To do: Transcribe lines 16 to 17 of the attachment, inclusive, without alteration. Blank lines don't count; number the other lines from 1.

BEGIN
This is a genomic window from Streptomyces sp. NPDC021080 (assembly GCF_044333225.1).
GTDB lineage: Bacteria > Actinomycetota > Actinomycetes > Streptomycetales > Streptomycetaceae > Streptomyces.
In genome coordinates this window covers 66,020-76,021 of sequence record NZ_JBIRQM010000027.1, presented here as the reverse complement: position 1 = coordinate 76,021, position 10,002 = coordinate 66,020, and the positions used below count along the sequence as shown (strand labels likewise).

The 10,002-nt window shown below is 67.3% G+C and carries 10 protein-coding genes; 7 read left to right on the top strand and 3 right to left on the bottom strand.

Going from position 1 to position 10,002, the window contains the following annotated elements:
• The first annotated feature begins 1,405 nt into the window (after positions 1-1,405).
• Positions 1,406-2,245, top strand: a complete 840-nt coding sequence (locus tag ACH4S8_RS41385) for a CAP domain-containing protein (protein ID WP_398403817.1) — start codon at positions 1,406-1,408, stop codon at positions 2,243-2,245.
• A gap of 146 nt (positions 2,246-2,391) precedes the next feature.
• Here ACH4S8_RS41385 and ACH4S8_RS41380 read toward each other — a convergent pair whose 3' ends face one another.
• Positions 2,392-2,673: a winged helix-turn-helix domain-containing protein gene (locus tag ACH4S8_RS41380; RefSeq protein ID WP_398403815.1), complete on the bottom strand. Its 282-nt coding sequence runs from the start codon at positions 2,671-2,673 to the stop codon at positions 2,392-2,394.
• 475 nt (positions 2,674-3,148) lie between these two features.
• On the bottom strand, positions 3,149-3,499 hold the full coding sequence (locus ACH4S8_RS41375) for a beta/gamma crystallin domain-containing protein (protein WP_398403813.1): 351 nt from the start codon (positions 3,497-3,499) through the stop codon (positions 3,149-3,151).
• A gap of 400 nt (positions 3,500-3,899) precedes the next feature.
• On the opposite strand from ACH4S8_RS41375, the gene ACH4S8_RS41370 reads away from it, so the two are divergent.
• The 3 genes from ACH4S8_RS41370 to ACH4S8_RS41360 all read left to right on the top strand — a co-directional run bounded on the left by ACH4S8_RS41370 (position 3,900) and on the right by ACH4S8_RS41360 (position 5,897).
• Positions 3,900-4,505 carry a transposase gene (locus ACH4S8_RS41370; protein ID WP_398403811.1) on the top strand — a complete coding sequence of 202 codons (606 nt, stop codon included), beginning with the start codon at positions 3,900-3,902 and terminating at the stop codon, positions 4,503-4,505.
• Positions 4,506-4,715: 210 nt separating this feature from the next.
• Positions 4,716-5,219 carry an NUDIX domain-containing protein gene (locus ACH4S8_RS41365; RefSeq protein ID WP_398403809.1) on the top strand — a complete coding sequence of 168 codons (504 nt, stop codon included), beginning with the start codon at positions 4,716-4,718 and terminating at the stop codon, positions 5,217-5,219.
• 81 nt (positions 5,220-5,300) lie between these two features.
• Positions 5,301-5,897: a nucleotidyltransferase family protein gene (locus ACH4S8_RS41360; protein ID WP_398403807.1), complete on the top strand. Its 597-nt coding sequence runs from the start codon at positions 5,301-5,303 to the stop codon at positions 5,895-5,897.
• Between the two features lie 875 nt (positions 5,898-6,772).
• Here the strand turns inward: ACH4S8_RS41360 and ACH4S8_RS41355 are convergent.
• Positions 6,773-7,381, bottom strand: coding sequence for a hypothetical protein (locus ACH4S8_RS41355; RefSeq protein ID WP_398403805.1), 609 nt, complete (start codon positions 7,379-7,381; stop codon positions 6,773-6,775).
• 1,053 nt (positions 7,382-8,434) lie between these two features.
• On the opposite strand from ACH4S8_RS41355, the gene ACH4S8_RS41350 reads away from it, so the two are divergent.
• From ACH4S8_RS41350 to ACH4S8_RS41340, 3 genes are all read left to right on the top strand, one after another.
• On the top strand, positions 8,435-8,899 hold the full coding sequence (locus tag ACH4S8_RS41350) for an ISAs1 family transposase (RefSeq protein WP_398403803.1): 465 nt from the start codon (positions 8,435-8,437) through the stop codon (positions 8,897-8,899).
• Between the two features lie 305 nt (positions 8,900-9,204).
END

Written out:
• Positions 3,900-4,505 carry a transposase gene (locus ACH4S8_RS41370; protein ID WP_398403811.1) on the top strand — a complete coding sequence of 202 codons (606 nt, stop codon included), beginning with the start codon at positions 3,900-3,902 and terminating at the stop codon, positions 4,503-4,505.
• Positions 4,506-4,715: 210 nt separating this feature from the next.